Dark Light

Iowa Woman Arrested for Voter Fraud Scheme

The wife of a Woodbury County, Iowa, supervisor was arrested on Jan. 12 and charged with more than 50 counts of voter fraud, the Department of Justice announced.

Kim Phuong Taylor, 49, of Sioux City, is married to Jeremy Taylor, who unsuccessfully ran in the Republican primary for Iowa’s Fourth Congressional District to replace Rep. Steve King in 2020.

She appeared in court on Thursday where she was charged with 26 counts of providing false information in registering and voting, three counts of fraudulent registration, and 23 counts of fraudulent voting, according to the DOJ’s press release.

If found guilty, she faces a maximum penalty of five years in prison for each count.

According to court documents, prosecutors allege that Phuong Taylor perpetrated a scheme to generate votes in the primary election in June 2020, when her husband—who is not explicitly named in the press release—was an unsuccessful candidate for the Fourth Congressional District, and subsequently in the 2020 general election in November, when her husband was a successful candidate for Woodbury County supervisor.

Jeremy Taylor had resigned as a supervisor earlier in the year after the county auditor ruled that he did not live at the address listed on his voter registration, according to local reports, but won his seat back later in the year.

“Taylor allegedly submitted or caused others to submit dozens of voter registrations, absentee ballot request forms, and absentee ballots containing false information,” prosecutors said. “For example, although these documents required the signer to affirm that he or she was the person named in them, Taylor signed them for voters without their permission and told others that they could sign on behalf of relatives who were not present.”

Phuong Taylor ‘Deprived’ Iowa Residents of Fair Election Process: DOJ

According to an 11-page indictment (pdf), prosecutors allege that Phuong Taylor, a U.S. citizen, perpetrated the scheme to illegally generate votes through a variety of means, including by “approaching residents of the Vietnamese community in Sioux City, Iowa who had limited ability to read and understand English and offering to help them vote.”

Prior to both the primary and general elections in 2020, Phuong Taylor “visited numerous households within the Vietnamese community in Woodbury County encouraging residents to fill out voter registration forms and absentee ballot request forms that she brought with her for each election,” prosecutors allege.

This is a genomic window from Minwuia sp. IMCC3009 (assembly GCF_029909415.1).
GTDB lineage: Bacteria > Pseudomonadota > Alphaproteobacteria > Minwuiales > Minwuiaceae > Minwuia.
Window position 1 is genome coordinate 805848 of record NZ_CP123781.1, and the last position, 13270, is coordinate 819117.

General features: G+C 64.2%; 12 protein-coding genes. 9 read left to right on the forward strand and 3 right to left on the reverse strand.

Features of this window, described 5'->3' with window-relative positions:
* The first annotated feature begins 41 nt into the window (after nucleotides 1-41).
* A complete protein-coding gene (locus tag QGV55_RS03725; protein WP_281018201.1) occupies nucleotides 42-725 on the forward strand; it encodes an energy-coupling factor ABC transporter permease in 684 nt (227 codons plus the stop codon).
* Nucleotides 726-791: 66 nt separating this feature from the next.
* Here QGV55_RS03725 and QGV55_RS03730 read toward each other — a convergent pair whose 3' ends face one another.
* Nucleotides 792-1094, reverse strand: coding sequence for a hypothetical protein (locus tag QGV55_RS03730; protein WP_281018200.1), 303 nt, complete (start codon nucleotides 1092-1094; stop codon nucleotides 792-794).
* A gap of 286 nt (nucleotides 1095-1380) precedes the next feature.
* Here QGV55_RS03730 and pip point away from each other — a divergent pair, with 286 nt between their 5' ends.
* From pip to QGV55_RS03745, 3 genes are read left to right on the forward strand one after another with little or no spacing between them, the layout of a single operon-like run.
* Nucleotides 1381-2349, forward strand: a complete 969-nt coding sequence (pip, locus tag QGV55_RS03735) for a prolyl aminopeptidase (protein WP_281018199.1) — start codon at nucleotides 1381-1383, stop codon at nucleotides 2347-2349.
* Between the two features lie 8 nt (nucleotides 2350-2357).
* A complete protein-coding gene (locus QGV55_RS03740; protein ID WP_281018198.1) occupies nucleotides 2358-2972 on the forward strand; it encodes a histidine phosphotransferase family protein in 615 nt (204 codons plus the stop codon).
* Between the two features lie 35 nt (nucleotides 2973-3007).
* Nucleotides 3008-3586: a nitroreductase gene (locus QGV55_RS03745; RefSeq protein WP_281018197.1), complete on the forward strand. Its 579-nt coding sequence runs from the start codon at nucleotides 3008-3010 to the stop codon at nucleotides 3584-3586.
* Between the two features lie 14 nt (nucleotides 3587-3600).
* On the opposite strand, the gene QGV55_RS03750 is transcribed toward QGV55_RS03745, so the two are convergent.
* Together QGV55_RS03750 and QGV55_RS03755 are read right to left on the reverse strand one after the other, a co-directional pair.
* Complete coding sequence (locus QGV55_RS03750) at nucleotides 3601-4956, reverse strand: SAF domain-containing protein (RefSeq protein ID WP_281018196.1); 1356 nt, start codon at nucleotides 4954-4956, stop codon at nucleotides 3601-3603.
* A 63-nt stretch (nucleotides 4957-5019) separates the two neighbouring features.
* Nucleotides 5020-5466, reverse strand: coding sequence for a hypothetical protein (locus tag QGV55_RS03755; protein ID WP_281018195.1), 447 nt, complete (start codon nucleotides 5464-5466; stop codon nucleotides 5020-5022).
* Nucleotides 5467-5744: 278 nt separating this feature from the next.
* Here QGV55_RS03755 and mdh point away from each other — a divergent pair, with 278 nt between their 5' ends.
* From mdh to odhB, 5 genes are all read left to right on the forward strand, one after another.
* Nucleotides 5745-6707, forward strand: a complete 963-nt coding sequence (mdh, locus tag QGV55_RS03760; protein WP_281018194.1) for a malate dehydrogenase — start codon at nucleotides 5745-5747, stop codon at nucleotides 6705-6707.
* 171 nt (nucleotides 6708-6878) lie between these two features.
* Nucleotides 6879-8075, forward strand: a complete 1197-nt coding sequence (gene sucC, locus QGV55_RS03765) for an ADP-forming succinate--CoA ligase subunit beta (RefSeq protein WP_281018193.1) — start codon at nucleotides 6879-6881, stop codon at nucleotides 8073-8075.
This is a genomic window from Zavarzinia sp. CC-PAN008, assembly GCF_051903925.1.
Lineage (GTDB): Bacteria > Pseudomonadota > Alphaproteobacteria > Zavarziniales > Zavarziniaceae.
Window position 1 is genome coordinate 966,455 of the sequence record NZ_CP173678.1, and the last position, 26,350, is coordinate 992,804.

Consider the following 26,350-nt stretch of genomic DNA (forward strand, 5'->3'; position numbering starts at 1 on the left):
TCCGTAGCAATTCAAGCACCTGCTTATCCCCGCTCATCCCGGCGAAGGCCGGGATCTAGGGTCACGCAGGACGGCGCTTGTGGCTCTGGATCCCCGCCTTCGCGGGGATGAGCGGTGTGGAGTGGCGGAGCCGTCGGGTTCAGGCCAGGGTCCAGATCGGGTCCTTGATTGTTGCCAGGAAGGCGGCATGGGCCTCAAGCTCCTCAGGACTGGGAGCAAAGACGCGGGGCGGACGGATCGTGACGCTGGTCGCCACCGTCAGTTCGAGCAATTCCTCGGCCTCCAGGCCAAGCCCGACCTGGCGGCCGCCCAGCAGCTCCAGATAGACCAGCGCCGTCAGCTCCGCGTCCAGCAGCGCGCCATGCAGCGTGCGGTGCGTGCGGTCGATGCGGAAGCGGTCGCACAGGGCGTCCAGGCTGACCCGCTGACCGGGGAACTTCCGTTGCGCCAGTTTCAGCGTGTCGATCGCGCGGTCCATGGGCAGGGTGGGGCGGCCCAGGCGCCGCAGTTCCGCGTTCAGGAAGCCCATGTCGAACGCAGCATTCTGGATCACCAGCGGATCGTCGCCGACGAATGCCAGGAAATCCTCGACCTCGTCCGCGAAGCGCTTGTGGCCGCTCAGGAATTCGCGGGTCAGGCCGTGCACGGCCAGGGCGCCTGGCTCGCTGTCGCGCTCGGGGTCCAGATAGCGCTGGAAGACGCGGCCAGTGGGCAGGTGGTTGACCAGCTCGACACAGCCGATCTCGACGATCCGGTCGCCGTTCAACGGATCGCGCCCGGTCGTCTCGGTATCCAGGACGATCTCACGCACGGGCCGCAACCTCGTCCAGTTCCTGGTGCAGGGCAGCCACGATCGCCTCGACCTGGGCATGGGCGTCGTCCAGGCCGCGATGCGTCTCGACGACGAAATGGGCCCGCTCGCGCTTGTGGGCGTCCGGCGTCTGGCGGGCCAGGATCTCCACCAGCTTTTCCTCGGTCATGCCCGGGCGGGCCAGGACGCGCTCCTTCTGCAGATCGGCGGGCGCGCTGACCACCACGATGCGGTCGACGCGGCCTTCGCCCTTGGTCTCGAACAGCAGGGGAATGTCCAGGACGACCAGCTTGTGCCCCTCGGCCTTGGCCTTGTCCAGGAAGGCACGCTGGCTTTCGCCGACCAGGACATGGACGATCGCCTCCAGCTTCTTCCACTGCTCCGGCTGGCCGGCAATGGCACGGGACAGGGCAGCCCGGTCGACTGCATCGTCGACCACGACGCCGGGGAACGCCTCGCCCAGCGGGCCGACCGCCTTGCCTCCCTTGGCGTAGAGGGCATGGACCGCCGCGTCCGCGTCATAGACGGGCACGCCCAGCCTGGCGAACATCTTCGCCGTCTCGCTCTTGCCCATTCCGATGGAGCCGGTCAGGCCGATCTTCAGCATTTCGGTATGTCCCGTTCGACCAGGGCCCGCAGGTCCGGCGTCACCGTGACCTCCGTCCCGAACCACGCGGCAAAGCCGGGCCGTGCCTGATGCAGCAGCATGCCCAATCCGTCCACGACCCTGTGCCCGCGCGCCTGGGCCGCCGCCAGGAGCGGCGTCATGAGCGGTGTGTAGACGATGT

In some instances, Phuong Taylor assisted the residents with filling out the forms or filling them out herself, according to prosecutors. She then took the forms with her and either mailed them to the Woodbury County Auditor’s Office or placed them in one of the county’s drop boxes, they said.

Phuong Taylor “also signed voter registration forms and absentee ballot request forms for residents who were not present at the time or told residents who were there that they could sign the forms for their other family members,” prosecutors allege.

Prosecutors accuse Phuong Taylor of having “knowingly and willfully deprived, defrauded, and attempted to deprive and defraud the residents of the State of Iowa of a fair and impartially conducted election process, by the procurement, casting, and tabulation of ballots that were known by Taylor to be materially false, fictitious, and fraudulent under the laws of the State.”

Jeremy Taylor finished in third place after garnering just over 6,400 votes in the GOP primary for Iowa’s Fourth Congressional District. However, he was successful in the Woodbury County Board of Supervisors race and currently serves as the board’s vice chairperson.

The FBI Omaha Field Office and USPIS Denver Division are investigating the case, according to the DOJ release.

The Epoch Times has contacted Taylor and a lawyer for Phuong Taylor for comment.

Katabella Roberts

Katabella Roberts is a news writer for The Epoch Times, focusing primarily on the United States, world, and business news.

Source link


Choose your membership level

$35 billed annually